How to Use Books to Boost Vocabulary and Communication Skills

Share This:
Share

Caregivers can use books for much more than simply reading the written story to their children. Playing with books is a great way to increase communication with kids, spark their imagination, and get them to use their critical thinking skills. Next time you pull out a book try one of the below activities to make the reading experience more interactive and fun!

Read the same book over and overmom_reading_to_baby

Reading the same book again and again isn’t boring for your child. In fact, kids love seeing their favorite book repeatedly for several reasons. First, reading a book over and over helps children predict language….Second when kids know what is coming next, you can let them “fill in the blank” when reading, which helps them recognize and understand more words. Finally, kids can help you read the book by looking at and describing the pictures that are familiar to them.

Read Books with Flaps

Some books have flaps that cover pictures or words on the page. These are great books to use with young kids. To help them use their words as your children what they think might be hiding under the flap. Flap books are also a great way to work on “Wh” questions (who, what, where) while reading. By asking kids what they think is under the flap, you are teaching them how to make predictions and guess what might be under the flap. This also helps them predict what will happen next in the story.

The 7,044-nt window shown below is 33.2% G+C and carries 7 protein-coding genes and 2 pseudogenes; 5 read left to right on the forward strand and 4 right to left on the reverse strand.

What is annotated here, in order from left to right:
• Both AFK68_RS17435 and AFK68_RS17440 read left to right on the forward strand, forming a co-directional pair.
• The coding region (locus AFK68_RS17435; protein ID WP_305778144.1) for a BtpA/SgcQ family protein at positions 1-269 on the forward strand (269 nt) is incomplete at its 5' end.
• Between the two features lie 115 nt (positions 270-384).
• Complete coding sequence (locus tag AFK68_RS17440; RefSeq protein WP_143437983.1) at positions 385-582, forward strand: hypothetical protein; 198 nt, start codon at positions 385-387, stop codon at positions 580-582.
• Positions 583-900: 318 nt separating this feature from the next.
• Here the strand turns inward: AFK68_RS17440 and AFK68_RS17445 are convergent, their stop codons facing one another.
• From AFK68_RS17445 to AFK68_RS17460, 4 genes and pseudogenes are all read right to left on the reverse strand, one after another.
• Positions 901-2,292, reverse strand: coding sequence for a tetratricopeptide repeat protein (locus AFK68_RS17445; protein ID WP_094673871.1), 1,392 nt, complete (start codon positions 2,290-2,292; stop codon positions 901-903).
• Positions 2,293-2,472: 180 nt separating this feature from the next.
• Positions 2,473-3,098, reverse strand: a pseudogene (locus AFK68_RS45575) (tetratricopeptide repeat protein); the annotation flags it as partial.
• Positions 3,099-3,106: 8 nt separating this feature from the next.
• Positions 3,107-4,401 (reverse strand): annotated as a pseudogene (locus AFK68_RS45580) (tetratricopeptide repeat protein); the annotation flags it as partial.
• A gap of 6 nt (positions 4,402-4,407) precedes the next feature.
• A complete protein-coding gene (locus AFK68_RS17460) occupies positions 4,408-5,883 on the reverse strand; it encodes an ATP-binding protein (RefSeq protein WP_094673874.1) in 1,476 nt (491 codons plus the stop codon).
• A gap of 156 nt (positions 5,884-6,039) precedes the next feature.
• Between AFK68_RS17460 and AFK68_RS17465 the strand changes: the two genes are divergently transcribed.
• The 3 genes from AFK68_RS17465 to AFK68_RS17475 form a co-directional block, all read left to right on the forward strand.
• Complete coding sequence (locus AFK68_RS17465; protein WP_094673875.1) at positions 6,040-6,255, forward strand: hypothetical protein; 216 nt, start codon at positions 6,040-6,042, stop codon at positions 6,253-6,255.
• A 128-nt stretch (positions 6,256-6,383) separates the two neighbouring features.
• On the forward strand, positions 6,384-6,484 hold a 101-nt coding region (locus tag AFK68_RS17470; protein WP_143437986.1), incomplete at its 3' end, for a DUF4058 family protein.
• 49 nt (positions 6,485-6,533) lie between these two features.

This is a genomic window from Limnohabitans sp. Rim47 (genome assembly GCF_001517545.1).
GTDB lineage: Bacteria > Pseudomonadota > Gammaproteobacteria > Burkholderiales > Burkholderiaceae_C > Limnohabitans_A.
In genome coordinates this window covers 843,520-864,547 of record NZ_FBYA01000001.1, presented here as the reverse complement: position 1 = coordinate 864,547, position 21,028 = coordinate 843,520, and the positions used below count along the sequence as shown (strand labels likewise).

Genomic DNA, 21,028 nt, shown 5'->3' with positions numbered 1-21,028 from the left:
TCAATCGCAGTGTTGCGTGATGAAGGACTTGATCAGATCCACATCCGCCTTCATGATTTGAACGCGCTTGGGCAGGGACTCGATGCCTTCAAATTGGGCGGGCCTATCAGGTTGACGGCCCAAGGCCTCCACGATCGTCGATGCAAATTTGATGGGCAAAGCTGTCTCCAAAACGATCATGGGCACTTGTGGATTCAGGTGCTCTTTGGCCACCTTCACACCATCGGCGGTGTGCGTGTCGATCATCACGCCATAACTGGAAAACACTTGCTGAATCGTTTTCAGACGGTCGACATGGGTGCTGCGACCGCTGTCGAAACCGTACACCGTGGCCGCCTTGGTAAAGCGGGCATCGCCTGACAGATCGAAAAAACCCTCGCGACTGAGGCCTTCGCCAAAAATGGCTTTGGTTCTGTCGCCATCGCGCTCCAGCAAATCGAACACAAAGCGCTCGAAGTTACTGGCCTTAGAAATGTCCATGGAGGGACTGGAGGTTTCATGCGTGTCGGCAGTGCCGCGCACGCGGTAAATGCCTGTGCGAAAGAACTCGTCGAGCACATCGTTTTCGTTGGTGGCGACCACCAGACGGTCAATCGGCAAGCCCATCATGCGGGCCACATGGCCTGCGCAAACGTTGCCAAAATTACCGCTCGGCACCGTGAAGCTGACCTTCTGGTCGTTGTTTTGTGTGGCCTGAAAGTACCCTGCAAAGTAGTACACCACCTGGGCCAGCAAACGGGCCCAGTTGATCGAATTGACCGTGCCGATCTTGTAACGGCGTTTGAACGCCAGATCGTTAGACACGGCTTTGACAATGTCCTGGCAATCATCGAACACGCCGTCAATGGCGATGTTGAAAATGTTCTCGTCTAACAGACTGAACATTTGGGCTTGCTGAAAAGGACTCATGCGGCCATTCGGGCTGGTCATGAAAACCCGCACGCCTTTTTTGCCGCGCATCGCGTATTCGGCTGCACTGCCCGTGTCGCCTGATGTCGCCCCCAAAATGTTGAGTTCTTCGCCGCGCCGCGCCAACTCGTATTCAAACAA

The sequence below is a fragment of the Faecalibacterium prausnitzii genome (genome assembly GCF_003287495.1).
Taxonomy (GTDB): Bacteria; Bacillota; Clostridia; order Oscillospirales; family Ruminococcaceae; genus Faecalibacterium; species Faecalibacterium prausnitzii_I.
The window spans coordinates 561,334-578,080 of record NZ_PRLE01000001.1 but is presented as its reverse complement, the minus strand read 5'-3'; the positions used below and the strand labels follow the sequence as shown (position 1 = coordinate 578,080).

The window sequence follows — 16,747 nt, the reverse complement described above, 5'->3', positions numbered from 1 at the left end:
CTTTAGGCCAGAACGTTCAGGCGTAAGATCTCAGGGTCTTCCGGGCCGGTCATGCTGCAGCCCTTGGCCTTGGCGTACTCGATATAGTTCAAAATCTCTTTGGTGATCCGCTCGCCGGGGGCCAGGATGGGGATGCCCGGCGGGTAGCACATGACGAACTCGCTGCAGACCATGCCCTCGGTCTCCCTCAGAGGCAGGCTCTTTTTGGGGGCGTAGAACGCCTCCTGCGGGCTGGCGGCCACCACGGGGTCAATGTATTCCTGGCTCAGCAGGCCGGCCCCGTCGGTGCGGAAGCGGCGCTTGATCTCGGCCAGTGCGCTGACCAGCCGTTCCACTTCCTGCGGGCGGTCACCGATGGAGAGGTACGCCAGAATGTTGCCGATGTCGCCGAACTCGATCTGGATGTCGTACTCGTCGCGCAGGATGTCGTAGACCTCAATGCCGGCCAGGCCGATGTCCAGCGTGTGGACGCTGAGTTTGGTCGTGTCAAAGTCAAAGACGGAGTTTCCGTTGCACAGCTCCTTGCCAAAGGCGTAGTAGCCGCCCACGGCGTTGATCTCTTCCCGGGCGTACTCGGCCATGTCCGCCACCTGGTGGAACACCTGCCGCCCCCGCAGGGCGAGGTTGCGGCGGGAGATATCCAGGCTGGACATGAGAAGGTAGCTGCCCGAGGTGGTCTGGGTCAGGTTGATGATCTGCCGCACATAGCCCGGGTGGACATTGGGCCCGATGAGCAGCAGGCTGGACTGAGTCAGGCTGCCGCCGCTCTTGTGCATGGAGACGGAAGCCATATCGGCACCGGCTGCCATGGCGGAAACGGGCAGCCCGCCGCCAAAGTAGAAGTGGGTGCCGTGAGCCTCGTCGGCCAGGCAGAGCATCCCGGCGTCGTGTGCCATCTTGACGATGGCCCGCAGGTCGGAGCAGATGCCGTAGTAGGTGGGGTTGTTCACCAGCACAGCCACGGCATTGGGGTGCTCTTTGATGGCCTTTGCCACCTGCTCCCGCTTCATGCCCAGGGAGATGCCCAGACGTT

Read I Spy Books

Make your I Spy games as simple or challenging as you’d like. Use these books to work on taking turns; you take a turn to find an item and then your child gets to find an item.

Kids can work on prepositional phrases when talking about the location of items in the I Spy books. You can encourage kids to do this by asking questions like, What is the car next to? What is above the dog?

Read any book – all books help kids learn

All books give kids the opportunity to increase the number of words they understand and use. Use books to help kids:

  • Use adjectives (describing words) to describe colors, shapes, etc
  • Use verbs to talk about what the characters are doing
  • Re-tell the story; can your child tell you what happened in the book?
  • Help them learn to answer questions by asking them about the pictures in the book; i.e. What is the girl wearing? Where is the dog going?

Want even more ideas for reading books together? Try these 7 ideas for making story time fun! Happy Reading!!!!!

Click here for more blog posts.

Want more info on children’s development?

Happy mother and daughter
At first parents may have concerns about teaching their children multiple languages, but there are many benefits of being bilingual.

boy_and_dad_reading_together
It’s a great idea to make reading aloud part of your family’s daily routine. But did you know moms and dads can have different reading styles?

Leave a Reply

Your email address will not be published. Required fields are marked *

Parent Testimonial

Share This:“The info was geared toward a variety of levels.”
~Pediatric Occupational Therapist

Support Pathways.org

Donate Today!


Share
Share

Track Your Baby’s Development

Is your baby under 24 months?

Receive email updates on your baby’s milestones as well as more than 300 developmental activities and games based on your baby’s day of birth.

Click to sign up!